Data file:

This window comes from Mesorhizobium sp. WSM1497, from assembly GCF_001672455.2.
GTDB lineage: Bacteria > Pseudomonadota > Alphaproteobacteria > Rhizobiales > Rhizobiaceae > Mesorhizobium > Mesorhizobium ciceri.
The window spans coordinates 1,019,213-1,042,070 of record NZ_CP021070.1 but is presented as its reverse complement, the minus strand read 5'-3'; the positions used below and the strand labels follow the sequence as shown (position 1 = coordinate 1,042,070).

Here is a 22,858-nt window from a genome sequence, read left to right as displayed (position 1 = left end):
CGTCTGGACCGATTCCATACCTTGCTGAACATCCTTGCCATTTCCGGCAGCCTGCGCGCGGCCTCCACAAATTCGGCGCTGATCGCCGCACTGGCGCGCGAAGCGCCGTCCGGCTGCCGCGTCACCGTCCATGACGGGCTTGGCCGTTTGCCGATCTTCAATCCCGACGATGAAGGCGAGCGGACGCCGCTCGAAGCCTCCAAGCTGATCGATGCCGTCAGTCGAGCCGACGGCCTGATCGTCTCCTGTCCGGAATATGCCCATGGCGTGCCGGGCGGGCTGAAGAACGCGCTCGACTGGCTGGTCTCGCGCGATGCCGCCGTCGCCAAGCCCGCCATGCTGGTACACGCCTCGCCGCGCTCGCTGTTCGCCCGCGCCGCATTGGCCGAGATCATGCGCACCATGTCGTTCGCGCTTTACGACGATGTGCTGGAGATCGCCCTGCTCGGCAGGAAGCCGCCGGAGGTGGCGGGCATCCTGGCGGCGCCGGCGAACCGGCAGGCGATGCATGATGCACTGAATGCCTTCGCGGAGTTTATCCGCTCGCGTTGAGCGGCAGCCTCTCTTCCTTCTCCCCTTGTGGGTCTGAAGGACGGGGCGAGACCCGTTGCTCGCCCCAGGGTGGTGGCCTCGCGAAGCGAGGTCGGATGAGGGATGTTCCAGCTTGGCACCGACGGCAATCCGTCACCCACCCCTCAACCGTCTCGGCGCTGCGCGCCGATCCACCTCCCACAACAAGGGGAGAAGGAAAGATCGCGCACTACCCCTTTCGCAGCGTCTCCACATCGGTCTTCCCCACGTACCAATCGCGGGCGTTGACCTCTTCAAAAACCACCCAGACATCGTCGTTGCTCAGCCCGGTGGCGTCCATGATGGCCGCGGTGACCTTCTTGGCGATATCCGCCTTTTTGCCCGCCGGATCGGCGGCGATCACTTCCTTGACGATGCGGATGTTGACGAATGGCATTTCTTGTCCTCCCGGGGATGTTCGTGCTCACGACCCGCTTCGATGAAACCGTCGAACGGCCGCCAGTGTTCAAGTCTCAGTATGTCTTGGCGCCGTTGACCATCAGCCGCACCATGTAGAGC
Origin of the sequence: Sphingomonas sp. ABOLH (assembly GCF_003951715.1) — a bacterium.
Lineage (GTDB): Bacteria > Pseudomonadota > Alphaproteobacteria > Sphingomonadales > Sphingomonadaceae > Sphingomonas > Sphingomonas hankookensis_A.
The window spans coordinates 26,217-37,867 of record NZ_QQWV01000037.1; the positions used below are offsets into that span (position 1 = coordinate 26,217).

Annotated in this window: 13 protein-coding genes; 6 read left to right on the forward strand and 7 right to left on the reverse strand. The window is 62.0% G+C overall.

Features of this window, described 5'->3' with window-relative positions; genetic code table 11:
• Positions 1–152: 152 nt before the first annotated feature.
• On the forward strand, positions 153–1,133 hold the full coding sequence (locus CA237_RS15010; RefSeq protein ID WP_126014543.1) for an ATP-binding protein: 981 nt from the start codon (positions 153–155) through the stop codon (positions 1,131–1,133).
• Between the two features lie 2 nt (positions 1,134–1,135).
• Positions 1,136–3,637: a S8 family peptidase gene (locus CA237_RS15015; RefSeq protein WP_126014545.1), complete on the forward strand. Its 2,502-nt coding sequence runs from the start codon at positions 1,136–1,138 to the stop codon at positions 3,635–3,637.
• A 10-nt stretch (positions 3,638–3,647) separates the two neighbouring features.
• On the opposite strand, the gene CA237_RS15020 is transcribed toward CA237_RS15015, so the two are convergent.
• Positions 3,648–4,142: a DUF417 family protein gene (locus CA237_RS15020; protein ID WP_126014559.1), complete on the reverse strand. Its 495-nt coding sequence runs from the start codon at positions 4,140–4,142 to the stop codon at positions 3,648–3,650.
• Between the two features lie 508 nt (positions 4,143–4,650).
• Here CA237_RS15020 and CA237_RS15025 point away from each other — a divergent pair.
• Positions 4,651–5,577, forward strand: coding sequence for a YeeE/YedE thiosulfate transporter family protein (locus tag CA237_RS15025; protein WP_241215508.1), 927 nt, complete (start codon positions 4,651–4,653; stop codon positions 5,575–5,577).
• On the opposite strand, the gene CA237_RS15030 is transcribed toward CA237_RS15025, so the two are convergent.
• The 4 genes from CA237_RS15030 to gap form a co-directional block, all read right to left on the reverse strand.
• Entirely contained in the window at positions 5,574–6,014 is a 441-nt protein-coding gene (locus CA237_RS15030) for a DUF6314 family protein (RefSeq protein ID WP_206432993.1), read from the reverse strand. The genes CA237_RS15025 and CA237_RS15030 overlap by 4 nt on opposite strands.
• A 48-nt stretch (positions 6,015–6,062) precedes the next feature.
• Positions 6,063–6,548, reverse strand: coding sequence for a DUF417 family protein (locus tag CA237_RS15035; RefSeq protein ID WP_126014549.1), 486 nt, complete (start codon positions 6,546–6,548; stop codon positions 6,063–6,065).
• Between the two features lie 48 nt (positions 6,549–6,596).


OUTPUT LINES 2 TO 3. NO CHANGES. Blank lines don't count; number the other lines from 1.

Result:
GTDB lineage: Bacteria > Pseudomonadota > Alphaproteobacteria > Rhizobiales > Rhizobiaceae > Mesorhizobium > Mesorhizobium ciceri.
The window spans coordinates 1,019,213-1,042,070 of record NZ_CP021070.1 but is presented as its reverse complement, the minus strand read 5'-3'; the positions used below and the strand labels follow the sequence as shown (position 1 = coordinate 1,042,070).